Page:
Pdaov Market turns problem plants into pretty purses

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Deng Kosal, 48, Pdaov Market’s owner and her handicraft bags made of water hyacinth, beads, and Khmer traditional pattern silk fabric. Photo supplied

With beautiful purple flowers and glossy green leaves, the water hyacinth is a delightful sight in the tropical outdoors landscape – but these rapidly growing plants are often considered a curse to the environment and to the livelihoods of fishermen.

Deng Kosal once bought a water hyacinth handbag and fell in love with it and later started her own small enterprise trying to turn the sometimes harmful plants into something useful.

The 48-year-old opened her shop Pdaov Market in November 2019 and ever since the water hyacinth handicraft bags she offers have been selling like hot cakes.

Kosal tells The Post: “As someone who also uses the products, I can assure the product’s quality. The bag I bought seven years ago can still be used now. I chose to open this business because I believe it is important to be supportive to Cambodian artisans as well as to be environmentally friendly.”

Kosal says her business model is supporting local suppliers and artisans.

“We’ve created work opportunities for the poor living in the rural areas of Siem Reap. We are empowering women by providing them with stable incomes from the regular orders we’re giving them,” she says.

The shop orders around 50 to 100 bags weekly from artisans because Kosal says that in order to finish one it takes quite a bit of time, so she needs to have it ordered in advance.

If customers place their orders ahead of time then the shop is able to supply the items to customers without keeping them waiting for two or three weeks.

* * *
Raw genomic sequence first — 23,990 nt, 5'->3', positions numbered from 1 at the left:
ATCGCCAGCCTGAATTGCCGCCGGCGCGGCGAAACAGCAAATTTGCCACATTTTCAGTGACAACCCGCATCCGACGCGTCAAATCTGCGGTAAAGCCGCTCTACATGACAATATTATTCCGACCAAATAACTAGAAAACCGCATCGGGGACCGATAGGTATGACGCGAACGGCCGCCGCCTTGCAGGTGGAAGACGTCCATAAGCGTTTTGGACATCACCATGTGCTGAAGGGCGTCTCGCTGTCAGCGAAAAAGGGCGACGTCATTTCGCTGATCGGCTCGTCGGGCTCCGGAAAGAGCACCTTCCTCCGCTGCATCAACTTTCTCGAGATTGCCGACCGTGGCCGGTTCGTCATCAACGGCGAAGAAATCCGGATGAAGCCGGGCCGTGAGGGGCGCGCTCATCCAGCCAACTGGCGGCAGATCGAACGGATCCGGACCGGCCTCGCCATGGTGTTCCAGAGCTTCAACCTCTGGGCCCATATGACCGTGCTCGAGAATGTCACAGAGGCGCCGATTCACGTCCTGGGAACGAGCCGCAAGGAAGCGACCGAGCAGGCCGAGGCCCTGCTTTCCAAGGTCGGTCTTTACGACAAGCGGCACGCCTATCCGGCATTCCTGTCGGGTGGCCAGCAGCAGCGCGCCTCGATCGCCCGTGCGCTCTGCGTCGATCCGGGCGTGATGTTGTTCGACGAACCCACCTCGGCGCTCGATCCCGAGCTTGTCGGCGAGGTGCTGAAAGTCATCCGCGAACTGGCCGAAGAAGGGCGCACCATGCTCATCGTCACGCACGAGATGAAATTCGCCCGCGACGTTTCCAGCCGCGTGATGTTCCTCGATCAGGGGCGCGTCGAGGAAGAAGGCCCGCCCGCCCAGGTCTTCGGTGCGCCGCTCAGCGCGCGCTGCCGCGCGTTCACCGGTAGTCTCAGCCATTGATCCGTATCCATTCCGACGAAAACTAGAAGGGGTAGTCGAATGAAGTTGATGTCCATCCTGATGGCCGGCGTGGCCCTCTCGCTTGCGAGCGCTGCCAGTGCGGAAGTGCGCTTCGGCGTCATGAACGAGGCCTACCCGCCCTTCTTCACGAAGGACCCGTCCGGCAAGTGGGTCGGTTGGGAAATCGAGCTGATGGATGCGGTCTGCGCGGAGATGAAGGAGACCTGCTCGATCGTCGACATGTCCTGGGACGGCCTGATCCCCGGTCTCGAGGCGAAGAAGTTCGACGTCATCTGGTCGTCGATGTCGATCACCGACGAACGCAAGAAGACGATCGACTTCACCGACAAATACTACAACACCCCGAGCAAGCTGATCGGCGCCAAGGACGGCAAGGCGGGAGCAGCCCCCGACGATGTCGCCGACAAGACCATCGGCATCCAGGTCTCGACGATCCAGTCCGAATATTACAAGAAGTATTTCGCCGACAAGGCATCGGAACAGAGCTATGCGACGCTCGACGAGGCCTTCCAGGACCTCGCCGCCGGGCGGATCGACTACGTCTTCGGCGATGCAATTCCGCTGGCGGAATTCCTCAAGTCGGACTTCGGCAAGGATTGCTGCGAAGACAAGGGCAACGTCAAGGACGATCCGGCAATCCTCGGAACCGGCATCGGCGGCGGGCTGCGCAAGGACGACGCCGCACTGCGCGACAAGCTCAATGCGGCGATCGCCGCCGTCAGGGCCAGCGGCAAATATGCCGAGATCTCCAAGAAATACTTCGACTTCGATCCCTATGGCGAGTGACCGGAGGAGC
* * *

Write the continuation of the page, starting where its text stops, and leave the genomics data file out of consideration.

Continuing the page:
Back in Siem Reap, first the local community uproots the water hyacinths from the rivers or lakes and collects them. The plant used to be considered garbage except for its edible flower.

In Cambodia, the delicate flowers have long been used as a part of the local cuisine. They are eaten fresh with fish paste or Teuk Kroeung and Khmer noodles called Num Banh Chok.

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The process from collecting water hyacinth to drying and dyeing made entirely by local artisan. Photo supplied

However, the fast-spreading plants are no good for the ecosystem in part because of their over-consumption of water, which can actually turn rivers shallow.

Not only that, but the closely-grown thick leaves block sunlight and use up a lot of oxygen making the survival of aquatic life difficult wherever the water hyacinths are abundantly present.

Clearing water hyacinths from the environment and using them to make bags to support the livelihoods of local people is the very definition of a sustainable and green enterprise, according to Kosal.

After collecting the plants they carefully cut them and let them dry for 20 to 25 days under the sun. They have to be sure to never let the rain hit them because it will cause spots to appear.